Sunday, August 25News That Matters

Pinterest Adds New Self-Help Tool to Assist Users Dealing with Mental Stress and Fatigue – Social Media Today


Pinterest is rolling out a new set of self-help tools which are designed to assist users who are dealing with mental health issues by offering quick exercises that they can follow along with, right from the app.

As you can see in the example above, the above alert will be triggered by related searches.

As explained by Pinterest:

People will see a prompt to explore these resources when they search for things like “stress quotes,” “work anxiety” or other terms that indicate they might be feeling down. The experience is not meant to replace professional care, but it may help someone if they need support.”

Pinterest says that its users conduct “millions of searches” related to emotional health on the platform every year, which is what prompted this new initiative.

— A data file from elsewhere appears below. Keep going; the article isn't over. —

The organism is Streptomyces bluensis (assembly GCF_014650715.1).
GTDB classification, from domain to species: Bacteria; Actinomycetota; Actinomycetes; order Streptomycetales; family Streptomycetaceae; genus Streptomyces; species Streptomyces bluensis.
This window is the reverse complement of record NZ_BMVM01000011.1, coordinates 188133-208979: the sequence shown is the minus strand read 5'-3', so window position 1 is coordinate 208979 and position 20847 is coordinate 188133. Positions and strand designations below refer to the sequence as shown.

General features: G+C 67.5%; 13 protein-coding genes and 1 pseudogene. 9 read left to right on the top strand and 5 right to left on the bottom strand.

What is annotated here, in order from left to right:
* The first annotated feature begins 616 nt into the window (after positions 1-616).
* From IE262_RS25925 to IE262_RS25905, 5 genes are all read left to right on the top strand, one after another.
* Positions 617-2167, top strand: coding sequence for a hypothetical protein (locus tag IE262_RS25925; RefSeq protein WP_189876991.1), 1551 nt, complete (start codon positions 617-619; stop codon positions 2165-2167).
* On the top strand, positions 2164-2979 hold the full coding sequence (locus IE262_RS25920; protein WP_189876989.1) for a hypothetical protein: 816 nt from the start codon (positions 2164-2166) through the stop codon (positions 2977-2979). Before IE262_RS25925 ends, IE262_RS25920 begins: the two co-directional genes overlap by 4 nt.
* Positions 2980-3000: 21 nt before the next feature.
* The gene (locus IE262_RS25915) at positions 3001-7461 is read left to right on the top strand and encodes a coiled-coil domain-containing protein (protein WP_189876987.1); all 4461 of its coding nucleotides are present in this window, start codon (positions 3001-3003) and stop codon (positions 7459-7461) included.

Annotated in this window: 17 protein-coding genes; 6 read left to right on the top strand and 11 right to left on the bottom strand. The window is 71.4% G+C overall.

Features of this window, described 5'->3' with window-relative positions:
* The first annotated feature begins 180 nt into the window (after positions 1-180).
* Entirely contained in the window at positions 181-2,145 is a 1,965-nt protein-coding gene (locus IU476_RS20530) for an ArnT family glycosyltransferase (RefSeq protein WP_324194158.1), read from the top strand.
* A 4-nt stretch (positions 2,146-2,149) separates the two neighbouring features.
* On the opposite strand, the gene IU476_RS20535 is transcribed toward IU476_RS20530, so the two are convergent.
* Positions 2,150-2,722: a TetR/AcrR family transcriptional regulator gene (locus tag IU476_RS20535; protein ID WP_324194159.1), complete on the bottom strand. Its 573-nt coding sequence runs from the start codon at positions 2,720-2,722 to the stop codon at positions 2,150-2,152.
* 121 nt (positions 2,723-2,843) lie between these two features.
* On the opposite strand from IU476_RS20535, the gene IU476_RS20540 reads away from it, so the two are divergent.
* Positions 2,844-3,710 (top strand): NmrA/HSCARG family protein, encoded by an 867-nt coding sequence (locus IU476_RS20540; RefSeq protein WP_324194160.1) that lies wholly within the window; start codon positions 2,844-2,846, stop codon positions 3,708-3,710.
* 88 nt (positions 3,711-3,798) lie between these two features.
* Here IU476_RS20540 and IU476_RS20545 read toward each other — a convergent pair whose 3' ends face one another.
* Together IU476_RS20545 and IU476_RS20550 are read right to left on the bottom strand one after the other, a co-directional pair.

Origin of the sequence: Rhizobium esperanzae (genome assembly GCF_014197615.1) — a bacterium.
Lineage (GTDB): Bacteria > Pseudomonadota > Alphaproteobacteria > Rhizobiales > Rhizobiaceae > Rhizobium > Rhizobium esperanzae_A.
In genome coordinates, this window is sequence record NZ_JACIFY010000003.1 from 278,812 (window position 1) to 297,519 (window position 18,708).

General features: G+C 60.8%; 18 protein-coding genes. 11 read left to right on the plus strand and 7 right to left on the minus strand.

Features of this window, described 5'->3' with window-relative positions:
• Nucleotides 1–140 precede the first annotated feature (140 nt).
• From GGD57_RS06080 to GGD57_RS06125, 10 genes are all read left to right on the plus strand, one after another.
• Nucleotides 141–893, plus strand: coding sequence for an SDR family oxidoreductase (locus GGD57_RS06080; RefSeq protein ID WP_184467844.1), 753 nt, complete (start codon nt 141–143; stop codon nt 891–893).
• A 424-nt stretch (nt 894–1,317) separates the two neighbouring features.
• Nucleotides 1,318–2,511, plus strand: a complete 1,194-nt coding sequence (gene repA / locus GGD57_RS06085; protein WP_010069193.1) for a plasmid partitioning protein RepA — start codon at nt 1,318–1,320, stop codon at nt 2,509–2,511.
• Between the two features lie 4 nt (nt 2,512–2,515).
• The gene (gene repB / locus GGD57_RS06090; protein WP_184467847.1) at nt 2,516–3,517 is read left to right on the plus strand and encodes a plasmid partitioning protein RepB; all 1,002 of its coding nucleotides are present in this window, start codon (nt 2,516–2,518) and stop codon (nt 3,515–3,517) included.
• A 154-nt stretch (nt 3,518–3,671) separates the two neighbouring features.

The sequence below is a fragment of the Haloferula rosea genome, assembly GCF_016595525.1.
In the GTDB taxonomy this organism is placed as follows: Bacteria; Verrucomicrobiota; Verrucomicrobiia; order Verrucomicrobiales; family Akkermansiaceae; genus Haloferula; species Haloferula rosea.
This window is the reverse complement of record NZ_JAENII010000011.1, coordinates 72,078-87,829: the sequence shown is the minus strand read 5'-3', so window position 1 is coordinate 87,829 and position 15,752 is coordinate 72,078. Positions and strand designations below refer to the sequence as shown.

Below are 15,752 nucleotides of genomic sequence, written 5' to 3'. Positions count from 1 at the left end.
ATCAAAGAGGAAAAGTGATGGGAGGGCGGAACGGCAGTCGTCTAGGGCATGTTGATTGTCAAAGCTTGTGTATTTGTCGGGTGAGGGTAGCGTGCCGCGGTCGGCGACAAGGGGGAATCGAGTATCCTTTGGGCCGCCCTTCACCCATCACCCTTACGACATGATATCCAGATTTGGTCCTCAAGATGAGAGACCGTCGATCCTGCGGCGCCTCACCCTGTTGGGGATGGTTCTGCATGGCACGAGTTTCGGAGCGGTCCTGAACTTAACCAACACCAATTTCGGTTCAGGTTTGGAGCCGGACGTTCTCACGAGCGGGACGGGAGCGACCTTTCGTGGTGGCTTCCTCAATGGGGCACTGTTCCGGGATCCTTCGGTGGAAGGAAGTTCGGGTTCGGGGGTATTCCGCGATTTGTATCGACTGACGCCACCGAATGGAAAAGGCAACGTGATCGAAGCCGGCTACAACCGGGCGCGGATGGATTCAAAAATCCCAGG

Whenever a user clicks on one of the listed resources, they’ll be given a guided, swipeable collection of steps to take to go through each exercise.

Pinterest self help tool example

Mental health has rightfully become a key focus for social media apps in recent times, with various reports showing that social media usage itself can be linked to psychological harm. Aside from the direct impacts, social platforms also now have huge reach, giving them increased capacity to help those in need – particularly vulnerable people who may feel alone, and may be using social apps as a key means to connect.

As such, this is a great initiative from Pinterest. As Pinterest notes, these simple tools are not designed to replace professional care, while searches related to self-harm will still be routed to relevant off-platform resources. But these quick, immediate response activities may help users in need at different times, providing another way to help ease the stress and provide guidance – as opposed to basic keyword search results.   

I wouldn’t be surprised to see other platforms follow suit in the coming months.

The new tools will be rolled out to US users in the coming weeks, with a broader expansion to follow.

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